Recently got hold of a pair of Apple II drives and controller board. Refereed to as Disk II It was sold as seen and no guarantee of it working but these things are robust I hear so lets give it a go. Designed by the uber-techno-god himself Steve Wozniak so that is usually a sign of quality.
However, upon delivery things did not go well:
You gotta love eBay packing. Just cardboard and some newspaper… Not such of that either… Hmmm… Well lets dig them out and take a closer look:
A bit dirty but seem to be in tact, mostly. Except when looking closer the board is defiantly broken:
The transistor has part number 2N3906 and is a general purpose PNP. As you can see it is only attached with 1 leg, in this case just the emitter. The other legs have come away so this transistor will need to be replaced. The electrolytic capacitor marked C2 is a rather large 22uF 16v thing that has one leg in the air. Both these components seems to want to escape the board.
In addition there is an obvious dry-joint on R1:
These can be tricky to spot but with a little practice you come to see the darker circle around the solder joint. It might be fine but if you can it is good to re-flow these solder joints just to be sure.
The drives themselves look dirty from the outside but opening one of them they appear to be in good condition:
Clean as a whistle. Gave the head a light clean but we will not know if these works until they are tested in my Apple II
That brings me to the problem of Disk II with ribbon cables and the Apple IIe. The back of the IIe has a bunch of cut-outs to take connectors. The older Apple II machines have slots that allow for cables to easily pass into the case.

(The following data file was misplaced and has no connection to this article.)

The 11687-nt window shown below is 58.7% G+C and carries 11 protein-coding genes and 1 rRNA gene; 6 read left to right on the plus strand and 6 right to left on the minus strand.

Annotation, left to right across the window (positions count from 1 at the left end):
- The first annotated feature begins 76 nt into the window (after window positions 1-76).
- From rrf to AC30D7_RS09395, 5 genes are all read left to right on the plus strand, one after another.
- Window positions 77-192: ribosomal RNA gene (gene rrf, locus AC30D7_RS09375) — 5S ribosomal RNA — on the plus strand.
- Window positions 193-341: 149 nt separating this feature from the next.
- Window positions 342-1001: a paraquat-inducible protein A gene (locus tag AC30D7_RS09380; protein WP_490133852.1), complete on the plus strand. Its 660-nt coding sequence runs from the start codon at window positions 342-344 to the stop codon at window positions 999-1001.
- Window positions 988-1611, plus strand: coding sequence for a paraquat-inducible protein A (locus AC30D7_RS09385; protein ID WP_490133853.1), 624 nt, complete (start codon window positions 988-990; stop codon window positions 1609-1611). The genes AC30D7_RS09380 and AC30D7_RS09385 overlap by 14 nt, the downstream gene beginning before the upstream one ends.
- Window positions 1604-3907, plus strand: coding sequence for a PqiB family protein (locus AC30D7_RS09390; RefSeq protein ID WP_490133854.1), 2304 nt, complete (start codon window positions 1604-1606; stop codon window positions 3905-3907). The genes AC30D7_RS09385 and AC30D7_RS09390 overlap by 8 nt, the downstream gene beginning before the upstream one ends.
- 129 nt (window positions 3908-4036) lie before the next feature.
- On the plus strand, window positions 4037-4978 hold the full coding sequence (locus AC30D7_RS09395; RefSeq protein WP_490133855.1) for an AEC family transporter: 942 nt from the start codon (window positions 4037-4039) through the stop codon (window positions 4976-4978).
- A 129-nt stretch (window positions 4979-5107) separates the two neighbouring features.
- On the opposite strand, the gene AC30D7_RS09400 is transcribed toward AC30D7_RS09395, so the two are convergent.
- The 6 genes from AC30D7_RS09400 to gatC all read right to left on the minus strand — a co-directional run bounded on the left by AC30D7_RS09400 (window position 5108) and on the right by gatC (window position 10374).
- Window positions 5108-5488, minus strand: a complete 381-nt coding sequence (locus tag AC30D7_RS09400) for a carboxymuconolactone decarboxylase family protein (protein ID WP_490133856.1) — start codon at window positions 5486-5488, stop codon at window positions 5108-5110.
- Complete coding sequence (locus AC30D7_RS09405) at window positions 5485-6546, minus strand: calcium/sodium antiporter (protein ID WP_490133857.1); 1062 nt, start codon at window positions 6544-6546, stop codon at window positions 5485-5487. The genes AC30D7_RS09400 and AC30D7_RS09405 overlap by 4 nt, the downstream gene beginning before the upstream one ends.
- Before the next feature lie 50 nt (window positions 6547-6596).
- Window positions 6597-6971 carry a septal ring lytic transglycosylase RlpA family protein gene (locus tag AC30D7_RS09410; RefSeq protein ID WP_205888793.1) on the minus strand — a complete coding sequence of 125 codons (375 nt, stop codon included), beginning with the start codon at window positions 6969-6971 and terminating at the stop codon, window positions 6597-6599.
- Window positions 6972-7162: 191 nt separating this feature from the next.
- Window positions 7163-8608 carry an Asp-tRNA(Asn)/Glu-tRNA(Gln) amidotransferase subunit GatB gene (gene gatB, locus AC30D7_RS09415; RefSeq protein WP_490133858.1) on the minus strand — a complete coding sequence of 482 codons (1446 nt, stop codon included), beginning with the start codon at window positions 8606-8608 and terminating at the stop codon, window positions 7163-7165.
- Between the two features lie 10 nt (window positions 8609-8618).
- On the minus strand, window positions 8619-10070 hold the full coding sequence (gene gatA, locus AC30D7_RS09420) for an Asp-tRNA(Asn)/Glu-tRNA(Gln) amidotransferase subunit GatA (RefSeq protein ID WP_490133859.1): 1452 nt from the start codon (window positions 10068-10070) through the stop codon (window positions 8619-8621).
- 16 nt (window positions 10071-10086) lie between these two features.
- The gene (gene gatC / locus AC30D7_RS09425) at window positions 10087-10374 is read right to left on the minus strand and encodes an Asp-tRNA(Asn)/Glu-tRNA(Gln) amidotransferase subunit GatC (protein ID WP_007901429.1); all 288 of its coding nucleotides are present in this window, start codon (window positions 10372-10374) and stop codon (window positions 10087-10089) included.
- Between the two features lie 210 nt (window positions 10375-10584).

To repair the transistor lets take a look in the parts bin. That is more literal that you think. I found a couple of replacement PNPs that were de-soldered from an old board:
ZTX551 PNP Medium power transistor
Not the best fit but it should work since the Apple II controller board should be tolerant enough and the frequency response is not vital. The voltage is within range which is the main thing. My little multi tester is really useful. Plugged the transistor in (just get 3 separate numbered sockets and plug it in. The gadget then figures out what is plugged in and tests it. Could not test the old one as there were no remaining legs to connect to.
At this point the repair is easy enough. Replace the PNP and resolder the cap. Next step is to clean the connector and then test it in the Apple IIe.
With the new controlled installed. One of the drives plugged in and with a suitable boot disc things seems good!
Running a test of the ever useful Computer Inspector from MECC we can see the positive results returned:
Some of the worst planning here! I should have taken a proper shot of this…
The speed check was a little low. Avg. 291 when the recommended is over 296.
It is nice and quiet and in fact sounds nicer than my UniDisk drive, which has done great service but perhaps needs a bit of a rest!
Again, bad planning here on the screen shot.
So at least one of the drives work. The next step is to test it and then see if we can adjust the speed of the drives to get them optimal.
View the thing on YouTube: